ORENSE, an inland province of north-western Spain, formed in 1833 of districts previously included in Galicia, and bounded on the N. by Pontevedra and Lugo, E. by Leon and Zamora, S. by Portugal, and W. by Portugal and Pontevedra. Pop. (1900) 404,311; area 2694 sq. m. The surface of the province is almost everywhere mountainous. Its western half is traversed in a south-westerly direction by the river Mino (Portuguese Minho), which flows through Portugal to the Atlantic; the Sil, a left-hand tributary of the Mino, waters the north-eastern districts; and the Limia rises in the central mountains and flows west-south-west, reaching the sea at the Portuguese port of Vianna do Castello. The upper valley of the Limia is the only large tract of level country. The climate is very varied, mild in some valleys, cold and damp in the highlands, rainy near the northern border, and subject to rapid changes of temperature. The railway from Monforte to Vigo runs through the province. There are a few iron foundries of a primitive sort, but lack of transport and of cheap coal hinder the growth of mining and manufactures.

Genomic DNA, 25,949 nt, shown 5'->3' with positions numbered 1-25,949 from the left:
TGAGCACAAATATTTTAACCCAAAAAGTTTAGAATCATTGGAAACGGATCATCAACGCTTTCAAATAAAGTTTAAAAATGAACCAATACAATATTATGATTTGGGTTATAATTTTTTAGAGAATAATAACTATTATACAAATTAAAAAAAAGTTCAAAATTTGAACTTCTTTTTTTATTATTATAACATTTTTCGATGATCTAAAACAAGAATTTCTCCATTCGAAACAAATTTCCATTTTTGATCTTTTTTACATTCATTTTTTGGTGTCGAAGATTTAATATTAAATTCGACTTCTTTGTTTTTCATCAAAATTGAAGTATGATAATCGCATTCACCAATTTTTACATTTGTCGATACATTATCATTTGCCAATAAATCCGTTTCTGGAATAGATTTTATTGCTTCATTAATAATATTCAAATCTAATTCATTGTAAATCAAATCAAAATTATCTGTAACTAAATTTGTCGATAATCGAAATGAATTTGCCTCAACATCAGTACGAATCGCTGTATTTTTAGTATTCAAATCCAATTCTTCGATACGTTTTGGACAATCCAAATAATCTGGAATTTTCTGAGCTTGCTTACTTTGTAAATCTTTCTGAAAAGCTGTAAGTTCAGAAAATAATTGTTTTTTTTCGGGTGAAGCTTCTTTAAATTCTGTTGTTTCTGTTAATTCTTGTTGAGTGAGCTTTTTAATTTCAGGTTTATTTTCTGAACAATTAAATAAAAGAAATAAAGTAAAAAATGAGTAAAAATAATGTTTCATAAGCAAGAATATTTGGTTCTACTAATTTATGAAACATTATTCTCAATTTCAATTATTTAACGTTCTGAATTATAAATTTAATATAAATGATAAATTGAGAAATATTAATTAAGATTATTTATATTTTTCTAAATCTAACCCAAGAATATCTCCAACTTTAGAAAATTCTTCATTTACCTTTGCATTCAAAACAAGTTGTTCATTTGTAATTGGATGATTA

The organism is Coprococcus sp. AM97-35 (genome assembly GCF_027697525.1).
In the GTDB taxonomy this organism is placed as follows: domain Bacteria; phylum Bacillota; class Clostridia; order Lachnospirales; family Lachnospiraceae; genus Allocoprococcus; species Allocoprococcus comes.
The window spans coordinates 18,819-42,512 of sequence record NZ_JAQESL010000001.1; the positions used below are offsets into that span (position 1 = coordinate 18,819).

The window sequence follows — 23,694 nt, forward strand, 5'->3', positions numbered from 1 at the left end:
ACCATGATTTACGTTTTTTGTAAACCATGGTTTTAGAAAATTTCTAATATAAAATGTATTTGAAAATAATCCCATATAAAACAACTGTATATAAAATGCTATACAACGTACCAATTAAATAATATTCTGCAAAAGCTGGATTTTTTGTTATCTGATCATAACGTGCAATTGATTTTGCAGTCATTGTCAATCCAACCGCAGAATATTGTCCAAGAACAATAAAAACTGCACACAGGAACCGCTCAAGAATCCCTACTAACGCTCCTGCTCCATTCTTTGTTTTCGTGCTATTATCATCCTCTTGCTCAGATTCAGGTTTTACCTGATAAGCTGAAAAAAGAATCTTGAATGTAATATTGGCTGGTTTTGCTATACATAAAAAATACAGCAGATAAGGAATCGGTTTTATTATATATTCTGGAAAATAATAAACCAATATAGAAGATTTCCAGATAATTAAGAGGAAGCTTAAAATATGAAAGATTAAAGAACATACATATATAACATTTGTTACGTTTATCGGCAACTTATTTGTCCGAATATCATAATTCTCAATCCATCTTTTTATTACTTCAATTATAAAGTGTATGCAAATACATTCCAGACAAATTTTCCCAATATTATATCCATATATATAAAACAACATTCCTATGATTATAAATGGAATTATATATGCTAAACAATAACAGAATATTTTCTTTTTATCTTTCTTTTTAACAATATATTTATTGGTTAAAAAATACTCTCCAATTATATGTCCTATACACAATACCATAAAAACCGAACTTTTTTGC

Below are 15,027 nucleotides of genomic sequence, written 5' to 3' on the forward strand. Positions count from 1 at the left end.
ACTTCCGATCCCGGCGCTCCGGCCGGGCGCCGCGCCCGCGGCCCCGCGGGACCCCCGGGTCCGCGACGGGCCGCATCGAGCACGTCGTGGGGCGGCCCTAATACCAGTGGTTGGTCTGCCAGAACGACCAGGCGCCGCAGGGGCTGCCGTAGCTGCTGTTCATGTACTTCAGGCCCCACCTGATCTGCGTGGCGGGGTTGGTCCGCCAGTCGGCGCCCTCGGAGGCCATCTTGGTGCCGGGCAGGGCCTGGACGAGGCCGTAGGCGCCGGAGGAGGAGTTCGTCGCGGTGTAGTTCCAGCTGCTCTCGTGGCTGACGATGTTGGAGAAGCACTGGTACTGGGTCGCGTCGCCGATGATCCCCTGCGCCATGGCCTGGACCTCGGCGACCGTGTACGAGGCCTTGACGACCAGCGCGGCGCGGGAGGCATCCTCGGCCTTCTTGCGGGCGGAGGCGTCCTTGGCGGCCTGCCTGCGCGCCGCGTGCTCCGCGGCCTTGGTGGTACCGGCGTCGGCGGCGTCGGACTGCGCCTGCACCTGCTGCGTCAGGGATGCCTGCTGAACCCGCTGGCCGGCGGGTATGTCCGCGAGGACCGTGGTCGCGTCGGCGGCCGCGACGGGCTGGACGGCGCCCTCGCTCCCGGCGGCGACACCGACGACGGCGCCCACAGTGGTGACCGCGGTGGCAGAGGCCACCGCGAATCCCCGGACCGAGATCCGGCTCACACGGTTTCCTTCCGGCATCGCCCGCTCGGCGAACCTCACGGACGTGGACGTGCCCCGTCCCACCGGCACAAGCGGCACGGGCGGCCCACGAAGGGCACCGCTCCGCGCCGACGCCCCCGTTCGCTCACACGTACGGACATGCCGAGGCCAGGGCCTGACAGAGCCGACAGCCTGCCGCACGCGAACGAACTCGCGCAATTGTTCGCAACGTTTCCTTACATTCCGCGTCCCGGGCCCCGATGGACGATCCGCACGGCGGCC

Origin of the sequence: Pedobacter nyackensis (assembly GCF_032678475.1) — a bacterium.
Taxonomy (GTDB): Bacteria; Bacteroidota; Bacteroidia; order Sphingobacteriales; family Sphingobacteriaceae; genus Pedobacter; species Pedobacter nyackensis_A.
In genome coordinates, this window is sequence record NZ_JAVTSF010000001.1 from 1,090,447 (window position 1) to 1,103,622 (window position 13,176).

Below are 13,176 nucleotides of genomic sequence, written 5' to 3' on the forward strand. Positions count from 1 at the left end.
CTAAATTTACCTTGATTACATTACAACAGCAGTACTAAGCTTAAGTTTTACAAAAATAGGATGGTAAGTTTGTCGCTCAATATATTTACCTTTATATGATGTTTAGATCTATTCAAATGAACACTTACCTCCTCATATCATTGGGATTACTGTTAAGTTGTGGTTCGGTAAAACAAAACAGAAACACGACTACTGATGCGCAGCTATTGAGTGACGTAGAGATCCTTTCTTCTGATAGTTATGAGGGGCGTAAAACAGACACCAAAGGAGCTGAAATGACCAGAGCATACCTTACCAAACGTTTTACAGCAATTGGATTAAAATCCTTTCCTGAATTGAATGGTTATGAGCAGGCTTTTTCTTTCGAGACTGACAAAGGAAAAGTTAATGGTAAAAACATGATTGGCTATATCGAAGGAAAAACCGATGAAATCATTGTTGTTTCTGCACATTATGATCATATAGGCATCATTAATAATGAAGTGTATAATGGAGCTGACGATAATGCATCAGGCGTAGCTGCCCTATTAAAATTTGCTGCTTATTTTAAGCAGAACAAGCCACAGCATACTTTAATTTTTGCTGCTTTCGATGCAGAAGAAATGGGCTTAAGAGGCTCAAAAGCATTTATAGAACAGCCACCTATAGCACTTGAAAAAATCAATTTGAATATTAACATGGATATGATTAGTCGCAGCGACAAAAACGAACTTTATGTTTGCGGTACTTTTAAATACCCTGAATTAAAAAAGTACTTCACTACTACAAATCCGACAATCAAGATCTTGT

Though the soil is fertile and well watered, agricultural products are not so important as arboriculture. The oak, beech, pine, chestnut, walnut and plane grow in abundance on the hills and mountains; pears, apples, cherries, almonds, figs, roses and olives in the valleys, and even oranges and lemons in sheltered spots. The chief towns are the capital, Orense, Allariz, Carballino, Viana, Nogueira de Ramuin, Boboras, Cartella and La Vega. See also Galicia.
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